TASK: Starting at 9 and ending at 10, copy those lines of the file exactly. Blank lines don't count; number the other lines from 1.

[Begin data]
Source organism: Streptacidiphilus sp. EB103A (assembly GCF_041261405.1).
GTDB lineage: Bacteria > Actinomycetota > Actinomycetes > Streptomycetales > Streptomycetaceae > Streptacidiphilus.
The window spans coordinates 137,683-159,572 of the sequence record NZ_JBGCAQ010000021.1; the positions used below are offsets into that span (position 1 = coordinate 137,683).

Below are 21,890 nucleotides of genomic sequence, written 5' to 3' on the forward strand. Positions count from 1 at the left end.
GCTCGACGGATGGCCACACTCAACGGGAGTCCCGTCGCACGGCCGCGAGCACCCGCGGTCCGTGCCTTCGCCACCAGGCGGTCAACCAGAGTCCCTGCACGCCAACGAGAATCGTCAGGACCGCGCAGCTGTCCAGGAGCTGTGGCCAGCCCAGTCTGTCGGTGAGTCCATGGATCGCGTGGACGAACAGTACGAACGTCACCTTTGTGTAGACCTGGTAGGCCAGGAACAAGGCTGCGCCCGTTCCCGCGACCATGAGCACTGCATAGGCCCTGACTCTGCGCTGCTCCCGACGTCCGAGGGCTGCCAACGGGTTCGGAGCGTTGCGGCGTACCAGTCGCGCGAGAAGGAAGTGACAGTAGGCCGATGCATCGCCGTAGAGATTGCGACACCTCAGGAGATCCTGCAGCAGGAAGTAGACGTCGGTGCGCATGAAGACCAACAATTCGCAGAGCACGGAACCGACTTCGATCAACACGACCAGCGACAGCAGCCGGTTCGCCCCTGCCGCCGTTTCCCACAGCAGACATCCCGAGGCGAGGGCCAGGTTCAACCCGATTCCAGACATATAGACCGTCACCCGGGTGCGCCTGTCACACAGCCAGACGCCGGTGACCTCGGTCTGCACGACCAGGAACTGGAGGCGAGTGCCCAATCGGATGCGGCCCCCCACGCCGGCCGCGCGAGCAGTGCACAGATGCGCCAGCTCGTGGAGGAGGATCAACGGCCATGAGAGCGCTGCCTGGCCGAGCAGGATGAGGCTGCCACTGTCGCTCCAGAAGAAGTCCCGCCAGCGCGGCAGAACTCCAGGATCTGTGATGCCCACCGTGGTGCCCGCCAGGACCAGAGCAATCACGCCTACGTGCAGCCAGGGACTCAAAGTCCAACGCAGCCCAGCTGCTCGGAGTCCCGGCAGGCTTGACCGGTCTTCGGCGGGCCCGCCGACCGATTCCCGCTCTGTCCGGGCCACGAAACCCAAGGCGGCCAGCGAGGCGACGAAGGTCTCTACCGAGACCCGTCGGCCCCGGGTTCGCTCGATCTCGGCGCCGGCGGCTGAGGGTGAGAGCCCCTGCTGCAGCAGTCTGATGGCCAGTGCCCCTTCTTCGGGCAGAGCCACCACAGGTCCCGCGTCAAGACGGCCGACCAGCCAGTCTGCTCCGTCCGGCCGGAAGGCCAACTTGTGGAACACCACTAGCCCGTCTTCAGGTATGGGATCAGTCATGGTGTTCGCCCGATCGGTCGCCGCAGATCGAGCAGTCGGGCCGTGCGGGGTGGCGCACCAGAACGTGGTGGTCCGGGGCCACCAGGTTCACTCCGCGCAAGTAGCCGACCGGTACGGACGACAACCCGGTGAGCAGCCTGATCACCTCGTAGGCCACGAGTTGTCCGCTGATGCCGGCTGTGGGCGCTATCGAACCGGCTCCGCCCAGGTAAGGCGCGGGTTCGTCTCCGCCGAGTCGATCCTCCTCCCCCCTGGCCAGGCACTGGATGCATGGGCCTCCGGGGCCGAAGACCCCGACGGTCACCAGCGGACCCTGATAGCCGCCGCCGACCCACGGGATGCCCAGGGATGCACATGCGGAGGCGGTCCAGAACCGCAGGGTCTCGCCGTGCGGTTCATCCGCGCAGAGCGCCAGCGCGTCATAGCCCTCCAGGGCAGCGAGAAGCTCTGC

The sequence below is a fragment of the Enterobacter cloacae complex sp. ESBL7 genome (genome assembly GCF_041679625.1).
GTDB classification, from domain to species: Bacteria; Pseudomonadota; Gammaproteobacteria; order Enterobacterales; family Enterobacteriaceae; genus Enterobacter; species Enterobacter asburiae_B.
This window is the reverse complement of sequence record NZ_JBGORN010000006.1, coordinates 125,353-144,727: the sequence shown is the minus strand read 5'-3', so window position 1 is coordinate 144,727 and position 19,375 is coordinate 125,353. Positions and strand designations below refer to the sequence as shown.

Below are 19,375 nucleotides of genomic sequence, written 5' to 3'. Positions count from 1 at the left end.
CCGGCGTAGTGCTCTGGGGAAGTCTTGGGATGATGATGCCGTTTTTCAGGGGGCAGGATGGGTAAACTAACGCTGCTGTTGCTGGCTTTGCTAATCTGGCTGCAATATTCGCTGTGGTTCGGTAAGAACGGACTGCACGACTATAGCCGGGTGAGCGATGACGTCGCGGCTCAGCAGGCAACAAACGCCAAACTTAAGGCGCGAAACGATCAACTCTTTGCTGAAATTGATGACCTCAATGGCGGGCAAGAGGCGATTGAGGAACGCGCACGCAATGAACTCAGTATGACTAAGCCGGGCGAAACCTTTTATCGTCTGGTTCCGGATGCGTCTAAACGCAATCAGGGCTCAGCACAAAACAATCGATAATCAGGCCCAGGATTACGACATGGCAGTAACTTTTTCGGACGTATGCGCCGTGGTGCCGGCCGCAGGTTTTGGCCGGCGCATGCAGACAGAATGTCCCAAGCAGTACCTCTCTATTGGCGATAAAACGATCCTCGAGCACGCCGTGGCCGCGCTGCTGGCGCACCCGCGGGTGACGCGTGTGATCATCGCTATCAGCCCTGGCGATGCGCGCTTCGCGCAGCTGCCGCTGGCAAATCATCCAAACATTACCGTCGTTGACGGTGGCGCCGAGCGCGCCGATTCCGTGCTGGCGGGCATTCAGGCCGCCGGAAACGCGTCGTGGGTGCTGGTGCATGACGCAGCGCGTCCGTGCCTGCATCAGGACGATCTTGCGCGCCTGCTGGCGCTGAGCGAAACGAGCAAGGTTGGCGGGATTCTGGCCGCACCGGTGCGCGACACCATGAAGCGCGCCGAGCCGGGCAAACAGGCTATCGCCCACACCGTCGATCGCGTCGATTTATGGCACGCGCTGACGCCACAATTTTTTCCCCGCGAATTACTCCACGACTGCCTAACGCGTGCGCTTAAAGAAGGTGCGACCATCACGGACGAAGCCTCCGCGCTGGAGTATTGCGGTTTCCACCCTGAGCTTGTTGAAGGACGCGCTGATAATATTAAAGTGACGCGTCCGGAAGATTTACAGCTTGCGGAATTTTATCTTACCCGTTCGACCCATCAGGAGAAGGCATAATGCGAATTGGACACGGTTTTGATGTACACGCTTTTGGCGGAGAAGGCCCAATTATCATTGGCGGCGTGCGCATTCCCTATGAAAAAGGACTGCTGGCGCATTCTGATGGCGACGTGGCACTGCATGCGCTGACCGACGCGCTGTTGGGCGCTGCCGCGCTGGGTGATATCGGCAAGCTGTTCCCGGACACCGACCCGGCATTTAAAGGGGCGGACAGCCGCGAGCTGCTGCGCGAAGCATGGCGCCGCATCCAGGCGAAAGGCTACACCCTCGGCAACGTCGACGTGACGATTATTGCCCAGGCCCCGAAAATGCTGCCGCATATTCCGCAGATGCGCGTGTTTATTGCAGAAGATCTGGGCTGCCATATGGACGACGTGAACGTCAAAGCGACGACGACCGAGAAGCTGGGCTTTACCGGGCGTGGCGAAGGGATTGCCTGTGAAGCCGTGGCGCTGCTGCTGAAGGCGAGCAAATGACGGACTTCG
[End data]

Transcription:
Below are 19,375 nucleotides of genomic sequence, written 5' to 3'. Positions count from 1 at the left end.
CCGGCGTAGTGCTCTGGGGAAGTCTTGGGATGATGATGCCGTTTTTCAGGGGGCAGGATGGGTAAACTAACGCTGCTGTTGCTGGCTTTGCTAATCTGGCTGCAATATTCGCTGTGGTTCGGTAAGAACGGACTGCACGACTATAGCCGGGTGAGCGATGACGTCGCGGCTCAGCAGGCAACAAACGCCAAACTTAAGGCGCGAAACGATCAACTCTTTGCTGAAATTGATGACCTCAATGGCGGGCAAGAGGCGATTGAGGAACGCGCACGCAATGAACTCAGTATGACTAAGCCGGGCGAAACCTTTTATCGTCTGGTTCCGGATGCGTCTAAACGCAATCAGGGCTCAGCACAAAACAATCGATAATCAGGCCCAGGATTACGACATGGCAGTAACTTTTTCGGACGTATGCGCCGTGGTGCCGGCCGCAGGTTTTGGCCGGCGCATGCAGACAGAATGTCCCAAGCAGTACCTCTCTATTGGCGATAAAACGATCCTCGAGCACGCCGTGGCCGCGCTGCTGGCGCACCCGCGGGTGACGCGTGTGATCATCGCTATCAGCCCTGGCGATGCGCGCTTCGCGCAGCTGCCGCTGGCAAATCATCCAAACATTACCGTCGTTGACGGTGGCGCCGAGCGCGCCGATTCCGTGCTGGCGGGCATTCAGGCCGCCGGAAACGCGTCGTGGGTGCTGGTGCATGACGCAGCGCGTCCGTGCCTGCATCAGGACGATCTTGCGCGCCTGCTGGCGCTGAGCGAAACGAGCAAGGTTGGCGGGATTCTGGCCGCACCGGTGCGCGACACCATGAAGCGCGCCGAGCCGGGCAAACAGGCTATCGCCCACACCGTCGATCGCGTCGATTTATGGCACGCGCTGACGCCACAATTTTTTCCCCGCGAATTACTCCACGACTGCCTAACGCGTGCGCTTAAAGAAGGTGCGACCATCACGGACGAAGCCTCCGCGCTGGAGTATTGCGGTTTCCACCCTGAGCTTGTTGAAGGACGCGCTGATAATATTAAAGTGACGCGTCCGGAAGATTTACAGCTTGCGGAATTTTATCTTACCCGTTCGACCCATCAGGAGAAGGCATAATGCGAATTGGACACGGTTTTGATGTACACGCTTTTGGCGGAGAAGGCCCAATTATCATTGGCGGCGTGCGCATTCCCTATGAAAAAGGACTGCTGGCGCATTCTGATGGCGACGTGGCACTGCATGCGCTGACCGACGCGCTGTTGGGCGCTGCCGCGCTGGGTGATATCGGCAAGCTGTTCCCGGACACCGACCCGGCATTTAAAGGGGCGGACAGCCGCGAGCTGCTGCGCGAAGCATGGCGCCGCATCCAGGCGAAAGGCTACACCCTCGGCAACGTCGACGTGACGATTATTGCCCAGGCCCCGAAAATGCTGCCGCATATTCCGCAGATGCGCGTGTTTATTGCAGAAGATCTGGGCTGCCATATGGACGACGTGAACGTCAAAGCGACGACGACCGAGAAGCTGGGCTTTACCGGGCGTGGCGAAGGGATTGCCTGTGAAGCCGTGGCGCTGCTGCTGAAGGCGAGCAAATGACGGACTTCG